Premature babies often spend their first months of life in neonatal intensive care units (NICUs) — environments that, in recent years, have seen transformations, with hospitals adding private rooms to NICUs in place of open wards. Such renovations are due in large part to concerns that excessive stimulation from noise and lights – and not medical conditions alone — may negatively impact a preemie’s neurodevelopmental outcome.
But research at Washington University School of Medicine in St. Louis adds new information to the discussion over what is the optimal setting for infants in the NICU.
“We had expected that babies in private rooms would do better than babies in the open ward,” said the study’s first author, Bobbi Pineda, PhD, assistant professor in occupational therapy and in pediatrics at Washington University. “Current practice tells us that we should minimize the amount of stimulation to the baby, so you would think that babies in private rooms would do better — but we found the contrary.”
The research is available online in The Journal of Pediatrics.
The observational study involved 136 premature infants who were born at less than 30 weeks gestation — at least 2 ½ months early — and were admitted to the NICU at St. Louis Children’s Hospital. Half of the hospital’s NICU beds are in private rooms, and the other half are in open wards, in which babies are kept together in groups. Infants were assigned to beds in the open wards or private rooms, based on space and staffing levels. The babies remained in the same room type for the duration of their hospitalization in the NICU.
Close to their due dates and before they were discharged from the NICU, each infant underwent comprehensive neurobehavioral testing and brain imaging with MRI.
Using advanced imaging techniques, the researchers found that by the time the babies were discharged from the NICU (on average, three months after birth), infants in the private rooms showed abnormalities in the structure of the brain’s language area compared with infants who were cared for in open wards.
At age 2, 86 of the preemies (83 percent of the survivors) returned for developmental testing, which included standardized assessments of motor, language and cognitive outcomes, as well as social-emotional development.
To their surprise, the researchers found that the children who had stayed in private rooms had poorer language skills. The investigators attempted to account for the many factors that contribute to development of language skills, but the link between the type of room a baby was assigned to in the NICU and the infant’s neurodevelopmental outcome persisted.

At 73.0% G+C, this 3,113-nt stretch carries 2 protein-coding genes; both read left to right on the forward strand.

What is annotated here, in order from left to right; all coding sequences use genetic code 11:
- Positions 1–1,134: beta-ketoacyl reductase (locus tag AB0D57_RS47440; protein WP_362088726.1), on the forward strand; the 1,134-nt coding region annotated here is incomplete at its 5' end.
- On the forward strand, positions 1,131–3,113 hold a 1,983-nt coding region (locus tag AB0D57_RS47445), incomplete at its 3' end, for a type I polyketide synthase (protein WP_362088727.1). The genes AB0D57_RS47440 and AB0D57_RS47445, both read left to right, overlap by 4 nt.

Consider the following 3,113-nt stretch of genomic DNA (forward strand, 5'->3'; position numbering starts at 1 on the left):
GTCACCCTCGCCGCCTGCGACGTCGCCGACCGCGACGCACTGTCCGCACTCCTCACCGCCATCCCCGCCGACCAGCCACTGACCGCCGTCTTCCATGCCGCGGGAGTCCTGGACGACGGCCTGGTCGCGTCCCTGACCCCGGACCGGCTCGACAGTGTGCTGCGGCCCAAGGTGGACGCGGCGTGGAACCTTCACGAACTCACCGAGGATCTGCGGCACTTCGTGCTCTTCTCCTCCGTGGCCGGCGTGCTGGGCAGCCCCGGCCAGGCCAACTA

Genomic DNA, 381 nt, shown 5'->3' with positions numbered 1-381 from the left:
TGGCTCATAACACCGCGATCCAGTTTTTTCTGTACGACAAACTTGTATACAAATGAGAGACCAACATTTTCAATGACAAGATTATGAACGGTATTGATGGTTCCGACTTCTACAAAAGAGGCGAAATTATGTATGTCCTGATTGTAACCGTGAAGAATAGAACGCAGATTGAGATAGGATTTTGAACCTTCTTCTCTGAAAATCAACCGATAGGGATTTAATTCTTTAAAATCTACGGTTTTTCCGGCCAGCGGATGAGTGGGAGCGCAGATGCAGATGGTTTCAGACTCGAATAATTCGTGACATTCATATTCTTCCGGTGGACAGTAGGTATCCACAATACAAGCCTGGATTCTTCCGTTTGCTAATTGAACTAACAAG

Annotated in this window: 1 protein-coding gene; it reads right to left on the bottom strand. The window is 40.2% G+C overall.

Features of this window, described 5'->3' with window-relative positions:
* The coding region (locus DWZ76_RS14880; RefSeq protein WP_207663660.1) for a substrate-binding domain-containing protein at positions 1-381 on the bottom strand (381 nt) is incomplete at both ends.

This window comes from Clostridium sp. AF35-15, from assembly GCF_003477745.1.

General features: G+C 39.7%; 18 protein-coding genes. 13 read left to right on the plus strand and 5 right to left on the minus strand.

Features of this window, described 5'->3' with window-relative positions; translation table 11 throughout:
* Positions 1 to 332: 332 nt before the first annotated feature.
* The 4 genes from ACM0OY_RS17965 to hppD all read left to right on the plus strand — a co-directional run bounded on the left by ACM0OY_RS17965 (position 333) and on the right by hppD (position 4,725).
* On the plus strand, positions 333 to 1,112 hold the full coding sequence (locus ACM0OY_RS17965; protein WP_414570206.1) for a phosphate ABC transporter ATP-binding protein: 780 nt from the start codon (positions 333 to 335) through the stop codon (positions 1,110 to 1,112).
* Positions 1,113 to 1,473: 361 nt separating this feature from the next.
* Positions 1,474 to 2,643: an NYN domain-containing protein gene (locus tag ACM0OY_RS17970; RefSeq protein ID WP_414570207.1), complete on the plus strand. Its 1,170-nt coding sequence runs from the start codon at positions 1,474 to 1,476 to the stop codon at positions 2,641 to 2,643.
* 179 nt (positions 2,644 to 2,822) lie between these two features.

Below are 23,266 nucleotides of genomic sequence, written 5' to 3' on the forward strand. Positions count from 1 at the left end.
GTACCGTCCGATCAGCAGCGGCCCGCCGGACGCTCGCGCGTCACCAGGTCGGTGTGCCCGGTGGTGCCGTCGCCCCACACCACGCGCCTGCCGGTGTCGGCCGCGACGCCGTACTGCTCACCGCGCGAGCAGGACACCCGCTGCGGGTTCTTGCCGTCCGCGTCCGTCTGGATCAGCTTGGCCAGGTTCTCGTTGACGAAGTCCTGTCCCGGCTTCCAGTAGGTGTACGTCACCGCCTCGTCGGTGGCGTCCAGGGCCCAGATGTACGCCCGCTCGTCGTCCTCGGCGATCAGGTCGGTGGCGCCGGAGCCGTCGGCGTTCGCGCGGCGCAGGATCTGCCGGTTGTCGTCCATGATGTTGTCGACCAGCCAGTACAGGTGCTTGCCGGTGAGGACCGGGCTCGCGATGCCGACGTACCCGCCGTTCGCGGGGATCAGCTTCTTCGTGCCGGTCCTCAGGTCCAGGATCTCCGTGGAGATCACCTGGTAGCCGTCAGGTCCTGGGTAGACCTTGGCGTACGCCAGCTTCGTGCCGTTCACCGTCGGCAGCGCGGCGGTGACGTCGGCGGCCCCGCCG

“This preliminary finding raises questions about the amount of sensory exposure and other characteristics of different NICU room types,” Pineda said. “More research is needed to examine the best ways to support development in the NICU environment.”
She cautions that the findings of this study should be interpreted carefully. Many parents in the study experienced challenges in being able to visit and interact with their infants in the NICU, and, overall, there were low rates of parent visitation.
Pineda doesn’t see abandoning private NICU rooms as the only answer.
“Private rooms offer a great thing for the babies and especially for those families who are able to stay with their infants during NICU hospitalization,” she said. “It provides a private space for parents to be engaged in care and share their first precious moments with the baby. However, if private rooms are retained, we need to rethink the levels of stimulation provided to the infants in them, especially in circumstances when the family is not involved in care.”
Irrespective of the type of room a preemie is in, developmentally appropriate sensory stimulation can be integrated into care, and families can be empowered to interact and engage with their infants during the NICU stay, Pineda stressed.
“Further research should be directed at determining the optimal environment and types of stimulation that are appropriate for promoting better outcomes in vulnerable preterm infants,” Pineda said.
Current work is underway to examine the differences in language and sound exposure in the two room types. The next step, Pineda said, is to repeat the investigation of relationships between room type and neurodevelopmental outcome using a rigorous randomized clinical trial, while also relating the amount of language and sound exposure to brain development.
Pineda R, Neil J, Dierker D, Smyser C, Wallendorf M, Kidokoro H, Reynolds L, Walker S, Rogers C, Mathur A, Van Essen D, Inder T. Alterations in brain structure and neurodevelopmental outcome in preterm infants hospitalized in different neonatal intensive care unit environments. The Journal of Pediatrics, published Oct. 17, 2013.
Washington University School of Medicine’s 2,100 employed and volunteer faculty physicians also are the medical staff of Barnes-Jewish and St. Louis Children’s hospitals. The School of Medicine is one of the leading medical research, teaching and patient care institutions in the nation, currently ranked sixth in the nation by U.S. News & World Report. Through its affiliations with Barnes-Jewish and St. Louis Children’s hospitals, the School of Medicine is linked to BJC HealthCare.